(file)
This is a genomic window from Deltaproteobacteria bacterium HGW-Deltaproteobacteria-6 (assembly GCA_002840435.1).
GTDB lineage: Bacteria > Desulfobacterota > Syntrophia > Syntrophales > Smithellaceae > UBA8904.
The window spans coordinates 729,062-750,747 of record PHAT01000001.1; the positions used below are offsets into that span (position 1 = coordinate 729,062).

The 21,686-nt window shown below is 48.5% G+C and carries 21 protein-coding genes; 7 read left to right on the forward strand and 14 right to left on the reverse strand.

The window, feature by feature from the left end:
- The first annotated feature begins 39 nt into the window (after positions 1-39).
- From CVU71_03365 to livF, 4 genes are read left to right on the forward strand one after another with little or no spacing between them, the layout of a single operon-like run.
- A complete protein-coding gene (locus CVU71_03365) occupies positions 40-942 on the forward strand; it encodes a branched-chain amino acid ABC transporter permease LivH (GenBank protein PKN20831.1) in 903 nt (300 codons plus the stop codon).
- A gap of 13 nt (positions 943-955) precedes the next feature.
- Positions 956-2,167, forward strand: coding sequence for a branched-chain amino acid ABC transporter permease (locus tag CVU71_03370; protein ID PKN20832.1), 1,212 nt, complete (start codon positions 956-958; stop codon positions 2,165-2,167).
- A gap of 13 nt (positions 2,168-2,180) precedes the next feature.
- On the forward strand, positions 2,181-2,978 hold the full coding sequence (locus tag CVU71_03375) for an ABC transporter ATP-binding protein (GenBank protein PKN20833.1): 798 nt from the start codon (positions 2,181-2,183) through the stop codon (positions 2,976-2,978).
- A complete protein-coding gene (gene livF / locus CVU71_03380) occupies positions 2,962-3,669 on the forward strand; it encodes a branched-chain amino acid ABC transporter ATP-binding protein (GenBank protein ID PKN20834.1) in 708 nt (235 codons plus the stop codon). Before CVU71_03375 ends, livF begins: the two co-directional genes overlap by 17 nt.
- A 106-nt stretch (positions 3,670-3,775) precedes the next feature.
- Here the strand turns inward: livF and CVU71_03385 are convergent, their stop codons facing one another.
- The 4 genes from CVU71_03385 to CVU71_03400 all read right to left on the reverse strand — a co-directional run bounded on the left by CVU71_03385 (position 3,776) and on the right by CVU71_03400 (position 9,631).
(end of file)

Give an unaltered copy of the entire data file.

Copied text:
This is a genomic window from Deltaproteobacteria bacterium HGW-Deltaproteobacteria-6 (assembly GCA_002840435.1).
GTDB lineage: Bacteria > Desulfobacterota > Syntrophia > Syntrophales > Smithellaceae > UBA8904.
The window spans coordinates 729,062-750,747 of record PHAT01000001.1; the positions used below are offsets into that span (position 1 = coordinate 729,062).

The 21,686-nt window shown below is 48.5% G+C and carries 21 protein-coding genes; 7 read left to right on the forward strand and 14 right to left on the reverse strand.

The window, feature by feature from the left end:
- The first annotated feature begins 39 nt into the window (after positions 1-39).
- From CVU71_03365 to livF, 4 genes are read left to right on the forward strand one after another with little or no spacing between them, the layout of a single operon-like run.
- A complete protein-coding gene (locus CVU71_03365) occupies positions 40-942 on the forward strand; it encodes a branched-chain amino acid ABC transporter permease LivH (GenBank protein PKN20831.1) in 903 nt (300 codons plus the stop codon).
- A gap of 13 nt (positions 943-955) precedes the next feature.
- Positions 956-2,167, forward strand: coding sequence for a branched-chain amino acid ABC transporter permease (locus tag CVU71_03370; protein ID PKN20832.1), 1,212 nt, complete (start codon positions 956-958; stop codon positions 2,165-2,167).
- A gap of 13 nt (positions 2,168-2,180) precedes the next feature.
- On the forward strand, positions 2,181-2,978 hold the full coding sequence (locus tag CVU71_03375) for an ABC transporter ATP-binding protein (GenBank protein PKN20833.1): 798 nt from the start codon (positions 2,181-2,183) through the stop codon (positions 2,976-2,978).
- A complete protein-coding gene (gene livF / locus CVU71_03380) occupies positions 2,962-3,669 on the forward strand; it encodes a branched-chain amino acid ABC transporter ATP-binding protein (GenBank protein ID PKN20834.1) in 708 nt (235 codons plus the stop codon). Before CVU71_03375 ends, livF begins: the two co-directional genes overlap by 17 nt.
- A 106-nt stretch (positions 3,670-3,775) precedes the next feature.
- Here the strand turns inward: livF and CVU71_03385 are convergent, their stop codons facing one another.
- The 4 genes from CVU71_03385 to CVU71_03400 all read right to left on the reverse strand — a co-directional run bounded on the left by CVU71_03385 (position 3,776) and on the right by CVU71_03400 (position 9,631).